I will talk about what weekends are like in my next post.

Off to Our Host Families!

One of these days, I will get caught up on my posts! I have over 10 new posts written, but my host family’s wifi isn’t on most of the time, so I can only put them up when I can catch it!

On Friday morning, June 6, we departed for our host communities for 11 weeks of Pre-Service Training (PST). We were split into groups of about 10 based on our sectors. Since there are only 10 Health Peace Corps Trainees (PCTs), we all got sent to the same host community: Dereven/Tosgon (the Peace Corps refers to it as Dereven, but that’s apparently the Russian name and many inhabitants don’t recognize it, instead calling it by its Mongolian name, Tosgon), which is a soum (small village) on the outskirts of Darkhan.* So we didn’t have very far to go from the hotel, but most of the other groups got sent to soums farther away or to Sukhbaatar City up near the Russian border.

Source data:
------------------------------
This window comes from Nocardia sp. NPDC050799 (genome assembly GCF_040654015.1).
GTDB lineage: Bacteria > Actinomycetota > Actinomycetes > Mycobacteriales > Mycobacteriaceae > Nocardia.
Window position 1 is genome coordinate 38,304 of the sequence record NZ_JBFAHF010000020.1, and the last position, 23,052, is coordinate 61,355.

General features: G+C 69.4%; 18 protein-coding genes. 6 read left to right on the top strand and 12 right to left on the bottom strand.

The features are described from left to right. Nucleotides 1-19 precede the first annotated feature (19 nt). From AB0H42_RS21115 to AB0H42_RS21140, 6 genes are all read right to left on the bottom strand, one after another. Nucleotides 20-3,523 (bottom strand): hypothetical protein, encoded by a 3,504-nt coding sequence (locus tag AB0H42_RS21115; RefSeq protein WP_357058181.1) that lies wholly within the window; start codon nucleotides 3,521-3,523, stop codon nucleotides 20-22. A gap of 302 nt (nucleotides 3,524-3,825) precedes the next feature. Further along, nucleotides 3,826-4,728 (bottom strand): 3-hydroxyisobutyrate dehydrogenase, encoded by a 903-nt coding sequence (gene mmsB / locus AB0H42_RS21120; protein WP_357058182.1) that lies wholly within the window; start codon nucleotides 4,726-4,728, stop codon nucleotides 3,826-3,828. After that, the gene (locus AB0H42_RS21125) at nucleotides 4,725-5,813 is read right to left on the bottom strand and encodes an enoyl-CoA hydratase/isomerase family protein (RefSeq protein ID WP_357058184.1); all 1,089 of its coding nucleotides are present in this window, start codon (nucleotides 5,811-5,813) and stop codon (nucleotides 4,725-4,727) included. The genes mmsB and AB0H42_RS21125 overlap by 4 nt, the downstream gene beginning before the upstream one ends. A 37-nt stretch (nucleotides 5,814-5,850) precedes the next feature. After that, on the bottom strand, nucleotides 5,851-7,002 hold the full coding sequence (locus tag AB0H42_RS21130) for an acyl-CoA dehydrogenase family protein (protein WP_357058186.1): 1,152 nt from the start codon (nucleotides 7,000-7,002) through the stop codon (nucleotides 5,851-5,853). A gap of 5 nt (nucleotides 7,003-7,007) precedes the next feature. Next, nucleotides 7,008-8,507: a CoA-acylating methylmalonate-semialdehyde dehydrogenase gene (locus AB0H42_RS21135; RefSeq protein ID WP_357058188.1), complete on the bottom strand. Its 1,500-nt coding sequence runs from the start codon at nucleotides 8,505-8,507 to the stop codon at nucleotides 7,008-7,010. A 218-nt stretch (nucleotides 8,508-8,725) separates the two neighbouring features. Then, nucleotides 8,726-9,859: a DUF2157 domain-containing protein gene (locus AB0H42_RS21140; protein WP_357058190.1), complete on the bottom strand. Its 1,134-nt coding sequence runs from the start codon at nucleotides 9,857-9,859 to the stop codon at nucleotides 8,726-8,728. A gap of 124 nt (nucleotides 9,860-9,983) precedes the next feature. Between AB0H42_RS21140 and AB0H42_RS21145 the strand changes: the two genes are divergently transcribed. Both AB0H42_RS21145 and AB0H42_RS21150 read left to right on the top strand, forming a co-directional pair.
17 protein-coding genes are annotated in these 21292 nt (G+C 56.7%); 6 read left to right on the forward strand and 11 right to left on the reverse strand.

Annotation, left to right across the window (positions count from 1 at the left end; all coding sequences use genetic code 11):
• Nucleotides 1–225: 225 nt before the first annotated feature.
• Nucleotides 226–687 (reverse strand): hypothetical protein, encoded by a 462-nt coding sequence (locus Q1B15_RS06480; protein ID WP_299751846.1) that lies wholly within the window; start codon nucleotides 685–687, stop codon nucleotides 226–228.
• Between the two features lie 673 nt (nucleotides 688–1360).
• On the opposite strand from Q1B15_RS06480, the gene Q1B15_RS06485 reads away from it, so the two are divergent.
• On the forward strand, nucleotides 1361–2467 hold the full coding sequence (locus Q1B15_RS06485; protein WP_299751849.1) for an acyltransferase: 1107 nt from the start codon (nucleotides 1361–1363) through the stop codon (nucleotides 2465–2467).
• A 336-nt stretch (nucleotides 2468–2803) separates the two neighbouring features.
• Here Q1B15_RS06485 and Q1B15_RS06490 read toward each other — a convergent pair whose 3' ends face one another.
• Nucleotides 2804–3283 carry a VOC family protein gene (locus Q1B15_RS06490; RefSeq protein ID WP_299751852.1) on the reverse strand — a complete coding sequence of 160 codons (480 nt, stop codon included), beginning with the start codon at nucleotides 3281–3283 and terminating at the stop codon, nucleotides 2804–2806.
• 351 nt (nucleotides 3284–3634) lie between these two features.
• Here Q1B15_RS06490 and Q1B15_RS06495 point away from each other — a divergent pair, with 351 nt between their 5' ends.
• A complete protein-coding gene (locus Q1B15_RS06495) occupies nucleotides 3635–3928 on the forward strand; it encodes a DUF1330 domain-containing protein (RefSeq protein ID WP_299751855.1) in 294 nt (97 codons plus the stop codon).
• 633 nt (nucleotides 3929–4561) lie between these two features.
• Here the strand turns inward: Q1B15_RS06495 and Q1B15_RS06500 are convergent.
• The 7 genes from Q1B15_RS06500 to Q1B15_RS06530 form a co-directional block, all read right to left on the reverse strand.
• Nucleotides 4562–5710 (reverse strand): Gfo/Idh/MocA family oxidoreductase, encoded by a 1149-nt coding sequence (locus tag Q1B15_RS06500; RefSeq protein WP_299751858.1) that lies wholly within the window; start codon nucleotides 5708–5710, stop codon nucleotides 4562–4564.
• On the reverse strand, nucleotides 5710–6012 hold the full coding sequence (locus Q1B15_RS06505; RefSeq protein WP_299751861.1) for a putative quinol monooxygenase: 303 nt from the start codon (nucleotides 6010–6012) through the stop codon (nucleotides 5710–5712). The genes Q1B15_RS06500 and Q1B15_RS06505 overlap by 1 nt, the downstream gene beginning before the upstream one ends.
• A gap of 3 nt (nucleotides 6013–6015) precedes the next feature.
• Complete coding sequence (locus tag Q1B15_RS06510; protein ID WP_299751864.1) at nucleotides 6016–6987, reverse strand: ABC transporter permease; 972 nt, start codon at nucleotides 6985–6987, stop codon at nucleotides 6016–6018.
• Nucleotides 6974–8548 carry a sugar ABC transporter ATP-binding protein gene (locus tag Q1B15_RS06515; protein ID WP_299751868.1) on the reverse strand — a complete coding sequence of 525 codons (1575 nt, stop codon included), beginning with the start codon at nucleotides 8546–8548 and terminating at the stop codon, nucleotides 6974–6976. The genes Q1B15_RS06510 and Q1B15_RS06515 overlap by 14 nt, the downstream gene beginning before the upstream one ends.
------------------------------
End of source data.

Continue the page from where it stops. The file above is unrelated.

Because we Health PCTs are so awesome, the mayor of Darkhan invited us to stop by his office on our way to our host community. So we got to meet a high-level official, drank tea served by his assistants, and had countless awkward pictures taken by his photographer. Fun times!

Then we were taken to the school in Dereven where we would be having all of our PST sessions to meet our host families, who would then take us back to their homes. We had received a piece of paper the day before giving us some general information about our host families, but it was very weird to actually get out of the vans and awkwardly face a bunch of Mongolians, not knowing who was who. A couple families were running late, so we continued to awkwardly stand there for 10 minutes until the Peace Corps staff member finally had each host family and their respective PCT come forward and meet each other. My host mom was the only one there, but she is apparently good friends with one of the other PCT’s host mom, so all four of us got into my host family’s car (with a ton of luggage) and drove off to our homes. We dropped off the other PCT, whose host family lives just a few houses down from mine, then went to our home.